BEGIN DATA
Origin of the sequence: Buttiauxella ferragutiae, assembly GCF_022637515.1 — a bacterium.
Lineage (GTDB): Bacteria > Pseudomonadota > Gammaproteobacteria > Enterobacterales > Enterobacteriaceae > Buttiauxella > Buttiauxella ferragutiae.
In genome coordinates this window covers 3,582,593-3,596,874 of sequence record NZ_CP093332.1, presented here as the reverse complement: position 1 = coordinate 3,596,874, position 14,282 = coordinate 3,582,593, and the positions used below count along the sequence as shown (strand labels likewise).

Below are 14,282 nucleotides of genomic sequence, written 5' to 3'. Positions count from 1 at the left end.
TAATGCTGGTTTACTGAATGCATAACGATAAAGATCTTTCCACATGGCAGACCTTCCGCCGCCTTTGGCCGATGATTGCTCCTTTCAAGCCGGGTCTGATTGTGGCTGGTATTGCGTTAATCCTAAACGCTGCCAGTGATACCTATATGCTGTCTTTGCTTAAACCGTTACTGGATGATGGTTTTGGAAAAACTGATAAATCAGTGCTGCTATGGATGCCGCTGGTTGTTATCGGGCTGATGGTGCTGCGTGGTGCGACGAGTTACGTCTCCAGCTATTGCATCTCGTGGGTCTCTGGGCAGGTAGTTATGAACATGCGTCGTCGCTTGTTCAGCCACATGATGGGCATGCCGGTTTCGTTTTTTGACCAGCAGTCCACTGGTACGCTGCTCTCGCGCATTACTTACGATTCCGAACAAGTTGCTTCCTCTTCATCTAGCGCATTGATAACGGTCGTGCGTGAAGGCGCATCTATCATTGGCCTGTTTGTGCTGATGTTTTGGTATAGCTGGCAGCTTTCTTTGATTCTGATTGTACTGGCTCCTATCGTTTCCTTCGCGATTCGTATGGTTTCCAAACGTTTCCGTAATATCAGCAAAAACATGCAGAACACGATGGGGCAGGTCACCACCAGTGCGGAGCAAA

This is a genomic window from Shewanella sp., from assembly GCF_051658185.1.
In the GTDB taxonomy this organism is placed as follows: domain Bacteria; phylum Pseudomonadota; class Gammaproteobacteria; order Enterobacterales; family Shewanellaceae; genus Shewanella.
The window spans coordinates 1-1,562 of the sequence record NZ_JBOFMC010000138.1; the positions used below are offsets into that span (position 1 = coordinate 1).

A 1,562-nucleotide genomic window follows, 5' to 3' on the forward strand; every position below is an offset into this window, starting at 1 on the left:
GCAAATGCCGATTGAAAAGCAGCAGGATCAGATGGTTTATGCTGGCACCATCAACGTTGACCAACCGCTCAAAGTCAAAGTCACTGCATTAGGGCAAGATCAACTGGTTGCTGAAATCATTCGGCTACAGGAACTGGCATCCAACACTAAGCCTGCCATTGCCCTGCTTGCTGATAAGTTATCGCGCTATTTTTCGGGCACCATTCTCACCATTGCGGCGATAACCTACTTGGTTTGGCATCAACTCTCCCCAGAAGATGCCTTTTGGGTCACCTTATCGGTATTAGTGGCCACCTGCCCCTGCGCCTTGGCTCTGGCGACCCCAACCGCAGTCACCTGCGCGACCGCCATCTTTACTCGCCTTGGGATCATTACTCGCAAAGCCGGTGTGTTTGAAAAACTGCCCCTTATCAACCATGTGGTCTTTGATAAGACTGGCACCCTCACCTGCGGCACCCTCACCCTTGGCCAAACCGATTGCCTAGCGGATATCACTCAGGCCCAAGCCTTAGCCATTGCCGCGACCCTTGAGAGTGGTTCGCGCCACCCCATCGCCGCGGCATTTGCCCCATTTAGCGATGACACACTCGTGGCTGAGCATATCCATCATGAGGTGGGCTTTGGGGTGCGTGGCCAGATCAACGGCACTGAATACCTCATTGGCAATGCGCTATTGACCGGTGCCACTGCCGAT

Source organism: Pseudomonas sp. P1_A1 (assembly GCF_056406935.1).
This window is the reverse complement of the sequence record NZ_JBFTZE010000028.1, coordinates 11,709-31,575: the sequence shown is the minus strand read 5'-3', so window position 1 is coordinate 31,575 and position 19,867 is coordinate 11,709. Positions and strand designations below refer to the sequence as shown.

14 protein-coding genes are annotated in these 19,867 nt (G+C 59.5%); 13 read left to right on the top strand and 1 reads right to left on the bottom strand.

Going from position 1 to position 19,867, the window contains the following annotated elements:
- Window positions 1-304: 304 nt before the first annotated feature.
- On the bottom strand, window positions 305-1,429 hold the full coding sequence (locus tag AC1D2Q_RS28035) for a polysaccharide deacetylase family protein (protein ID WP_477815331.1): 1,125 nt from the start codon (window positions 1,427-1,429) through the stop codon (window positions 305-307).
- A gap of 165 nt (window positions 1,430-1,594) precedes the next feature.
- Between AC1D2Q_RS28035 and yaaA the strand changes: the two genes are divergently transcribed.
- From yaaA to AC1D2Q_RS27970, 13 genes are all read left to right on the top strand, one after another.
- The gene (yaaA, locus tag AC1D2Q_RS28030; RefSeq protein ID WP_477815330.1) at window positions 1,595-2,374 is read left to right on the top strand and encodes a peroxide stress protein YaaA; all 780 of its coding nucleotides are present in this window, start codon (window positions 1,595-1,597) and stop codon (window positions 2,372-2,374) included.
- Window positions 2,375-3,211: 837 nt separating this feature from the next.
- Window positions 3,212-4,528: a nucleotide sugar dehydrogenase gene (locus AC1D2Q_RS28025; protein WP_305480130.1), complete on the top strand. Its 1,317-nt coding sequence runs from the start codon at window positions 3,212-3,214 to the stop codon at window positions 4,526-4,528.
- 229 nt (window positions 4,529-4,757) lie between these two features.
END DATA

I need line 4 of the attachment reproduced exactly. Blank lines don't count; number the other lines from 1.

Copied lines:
Below are 14,282 nucleotides of genomic sequence, written 5' to 3'. Positions count from 1 at the left end.